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Congress Likely to Get Guantánamo Plan This Fall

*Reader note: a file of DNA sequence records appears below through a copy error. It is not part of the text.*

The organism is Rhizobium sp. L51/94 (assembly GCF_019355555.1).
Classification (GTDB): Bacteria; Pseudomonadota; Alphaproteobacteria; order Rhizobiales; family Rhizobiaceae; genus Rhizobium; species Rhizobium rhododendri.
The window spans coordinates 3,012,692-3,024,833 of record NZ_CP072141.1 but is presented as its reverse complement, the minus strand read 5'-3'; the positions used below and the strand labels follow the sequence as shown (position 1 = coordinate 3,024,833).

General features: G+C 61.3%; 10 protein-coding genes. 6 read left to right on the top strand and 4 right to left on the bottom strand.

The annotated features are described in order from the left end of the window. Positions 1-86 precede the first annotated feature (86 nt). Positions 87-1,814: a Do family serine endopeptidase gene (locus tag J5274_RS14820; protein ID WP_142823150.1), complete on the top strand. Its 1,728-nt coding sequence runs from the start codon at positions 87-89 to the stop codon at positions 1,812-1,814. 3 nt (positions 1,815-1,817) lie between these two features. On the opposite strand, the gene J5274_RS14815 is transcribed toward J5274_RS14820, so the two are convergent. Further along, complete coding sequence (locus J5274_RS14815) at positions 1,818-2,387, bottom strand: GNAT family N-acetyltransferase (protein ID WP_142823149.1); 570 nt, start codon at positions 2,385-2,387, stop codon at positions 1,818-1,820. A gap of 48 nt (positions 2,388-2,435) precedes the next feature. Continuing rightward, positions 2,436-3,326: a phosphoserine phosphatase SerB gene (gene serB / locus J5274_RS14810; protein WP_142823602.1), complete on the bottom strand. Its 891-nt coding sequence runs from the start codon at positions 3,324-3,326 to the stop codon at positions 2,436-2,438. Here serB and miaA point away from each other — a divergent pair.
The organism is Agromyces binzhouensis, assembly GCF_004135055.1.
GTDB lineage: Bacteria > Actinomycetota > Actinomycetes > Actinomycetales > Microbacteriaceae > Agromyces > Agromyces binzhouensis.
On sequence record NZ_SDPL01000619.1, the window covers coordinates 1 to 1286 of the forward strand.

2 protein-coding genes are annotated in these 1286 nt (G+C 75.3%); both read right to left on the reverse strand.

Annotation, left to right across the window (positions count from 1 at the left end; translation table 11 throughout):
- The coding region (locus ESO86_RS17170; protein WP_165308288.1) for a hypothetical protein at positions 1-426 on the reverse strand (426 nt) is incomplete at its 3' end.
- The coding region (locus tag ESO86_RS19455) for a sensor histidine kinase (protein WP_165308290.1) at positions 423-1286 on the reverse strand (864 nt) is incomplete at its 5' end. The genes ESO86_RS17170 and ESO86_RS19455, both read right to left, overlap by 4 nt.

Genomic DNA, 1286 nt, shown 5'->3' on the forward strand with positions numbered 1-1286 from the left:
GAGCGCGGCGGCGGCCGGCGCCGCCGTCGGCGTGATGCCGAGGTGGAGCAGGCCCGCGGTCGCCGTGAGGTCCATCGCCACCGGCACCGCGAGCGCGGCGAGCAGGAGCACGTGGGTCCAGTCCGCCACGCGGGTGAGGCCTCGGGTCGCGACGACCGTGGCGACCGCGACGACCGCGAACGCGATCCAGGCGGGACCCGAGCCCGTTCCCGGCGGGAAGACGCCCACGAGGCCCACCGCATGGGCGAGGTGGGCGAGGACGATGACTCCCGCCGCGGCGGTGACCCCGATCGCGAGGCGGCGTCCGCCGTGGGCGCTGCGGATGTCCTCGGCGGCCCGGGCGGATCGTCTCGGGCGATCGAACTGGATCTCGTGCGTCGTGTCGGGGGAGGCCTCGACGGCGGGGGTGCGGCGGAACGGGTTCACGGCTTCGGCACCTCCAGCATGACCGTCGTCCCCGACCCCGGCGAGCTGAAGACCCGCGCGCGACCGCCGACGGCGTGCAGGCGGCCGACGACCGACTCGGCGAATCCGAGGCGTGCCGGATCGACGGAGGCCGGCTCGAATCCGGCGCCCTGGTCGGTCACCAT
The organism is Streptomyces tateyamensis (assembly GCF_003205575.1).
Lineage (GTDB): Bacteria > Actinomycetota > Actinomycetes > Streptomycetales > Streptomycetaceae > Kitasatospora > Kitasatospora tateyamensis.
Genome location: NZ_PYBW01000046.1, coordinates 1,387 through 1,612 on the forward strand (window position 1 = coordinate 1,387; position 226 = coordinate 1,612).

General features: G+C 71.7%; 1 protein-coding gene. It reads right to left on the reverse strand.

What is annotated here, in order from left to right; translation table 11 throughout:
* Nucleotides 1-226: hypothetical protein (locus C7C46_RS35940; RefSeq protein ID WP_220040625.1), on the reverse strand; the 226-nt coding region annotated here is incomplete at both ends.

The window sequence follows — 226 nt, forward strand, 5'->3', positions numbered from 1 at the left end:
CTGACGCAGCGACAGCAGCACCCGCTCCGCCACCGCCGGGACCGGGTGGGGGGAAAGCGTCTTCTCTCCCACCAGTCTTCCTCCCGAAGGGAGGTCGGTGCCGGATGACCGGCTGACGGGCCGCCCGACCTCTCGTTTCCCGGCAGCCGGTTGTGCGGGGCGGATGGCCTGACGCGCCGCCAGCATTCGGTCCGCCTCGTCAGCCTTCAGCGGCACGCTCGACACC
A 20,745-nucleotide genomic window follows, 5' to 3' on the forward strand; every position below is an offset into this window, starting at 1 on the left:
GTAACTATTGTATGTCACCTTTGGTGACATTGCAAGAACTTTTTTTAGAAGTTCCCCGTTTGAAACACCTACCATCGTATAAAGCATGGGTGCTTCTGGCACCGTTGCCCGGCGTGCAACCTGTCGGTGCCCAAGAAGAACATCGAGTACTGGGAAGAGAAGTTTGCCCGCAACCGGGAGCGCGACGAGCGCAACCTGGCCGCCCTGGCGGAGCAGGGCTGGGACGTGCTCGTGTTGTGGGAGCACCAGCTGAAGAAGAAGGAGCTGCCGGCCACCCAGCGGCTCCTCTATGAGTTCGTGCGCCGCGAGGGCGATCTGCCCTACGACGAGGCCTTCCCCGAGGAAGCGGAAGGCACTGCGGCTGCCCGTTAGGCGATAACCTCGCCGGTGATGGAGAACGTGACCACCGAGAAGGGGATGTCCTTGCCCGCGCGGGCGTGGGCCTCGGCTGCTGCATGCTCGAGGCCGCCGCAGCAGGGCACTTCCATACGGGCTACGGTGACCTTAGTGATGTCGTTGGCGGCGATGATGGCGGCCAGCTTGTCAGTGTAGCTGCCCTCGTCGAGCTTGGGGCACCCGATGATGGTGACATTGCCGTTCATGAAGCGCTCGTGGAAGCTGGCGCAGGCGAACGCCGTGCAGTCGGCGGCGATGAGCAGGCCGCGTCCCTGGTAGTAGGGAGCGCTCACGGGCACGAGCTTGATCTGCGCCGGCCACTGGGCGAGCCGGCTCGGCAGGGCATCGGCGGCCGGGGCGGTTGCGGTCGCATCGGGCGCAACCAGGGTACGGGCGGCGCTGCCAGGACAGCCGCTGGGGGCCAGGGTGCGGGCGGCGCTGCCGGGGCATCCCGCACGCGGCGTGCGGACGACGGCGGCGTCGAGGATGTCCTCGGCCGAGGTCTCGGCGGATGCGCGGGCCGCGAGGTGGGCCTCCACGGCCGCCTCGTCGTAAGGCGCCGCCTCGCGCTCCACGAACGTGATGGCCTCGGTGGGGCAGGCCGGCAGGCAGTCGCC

Under pressure from Congressional leaders, President Barack Obama hopes to provide Congress with his plan sometime this fall for closing the Guantánamo Bay, Cuba, military prison in order to secure the funding he needs to shutter the controversial facility by his self-imposed January 2010 deadline, administration officials indicated Friday.Three administration task forces have been working on how to deal with the more than 200 suspected terrorist detainees held at the prison, but the task force charged with coming up with a comprehensive policy for holding current and future detainees asked for a six-month extension of its original July 21 deadline.“We do expect to communicate with Congress about our plans this fall,— said one administration official. “The detention policy task force is expected to answer questions related to Guantánamo sooner than they answer questions about future detention policy [on] what to do with combatants picked up on the battlefield today.—Senate Democratic leaders have told senior White House officials, including Chief of Staff Rahm Emanuel, that they will not provide the administration money to close the facility nor to transfer detainees to prisons in the United States without a comprehensive plan for doing so. Those White House officials have been told, “The mood of our caucus was that we could not and would not act until the White House puts forward a plan,— said one senior Senate Democratic aide.Congressional leaders are on a tight timeline to provide funding for the closure, given the statutory deadline for completion of appropriations bills is Sept. 30. While Congress is unlikely to meet that deadline for all 12 spending bills, it would be considered unusual for Democrats to hold back passing the Defense Department appropriations bill ¬— the most likely place for Guantánamo funding — if it is otherwise noncontroversial. Both Obama and Congressional Democrats decided earlier this year to include war funding in the regular appropriations bills — a situation that makes it even more politically risky to hold back Defense funding while waiting for a Guantánamo Bay prison closure plan.Another senior Senate Democratic aide held out the possibility that, in the absence of an administration plan, Congress could decide to put the funding in another spending measure.“We can have a Guantánamo fight on C-J-S,— the aide said, referencing the shorthand moniker of the Commerce, justice and science appropriations bill. “We’re going to have a Guantánamo fight before the end of the year whether we want to or not.—While the House has already passed its Defense spending measure, the Senate Appropriations Committee has yet to mark up its version. A panel spokesman said the committee plans to consider the bill soon after Congress returns from recess in September. However, it is not yet clear whether Senate Majority Leader Harry Reid (D-Nev.) plans to bring it to the floor before Sept. 30.The administration asked Congress for $80 million in this year’s supplemental war spending bill, but concerns among Democrats about where current detainees might be sent and potential national security questions killed that funding.Instead, Democrats decided to prohibit the administration from transferring prisoners to the United States, except for trial, and required the president to submit a classified report to Congress on each individual detainee before the prison is closed.The administration’s detainee review task force is expected to complete its evaluation of individual detainees by the end of October, a second administration official said. That individual review includes whether a prisoner can be prosecuted in civilian or military courts, should be released to another country, or should continue to be held without charges.

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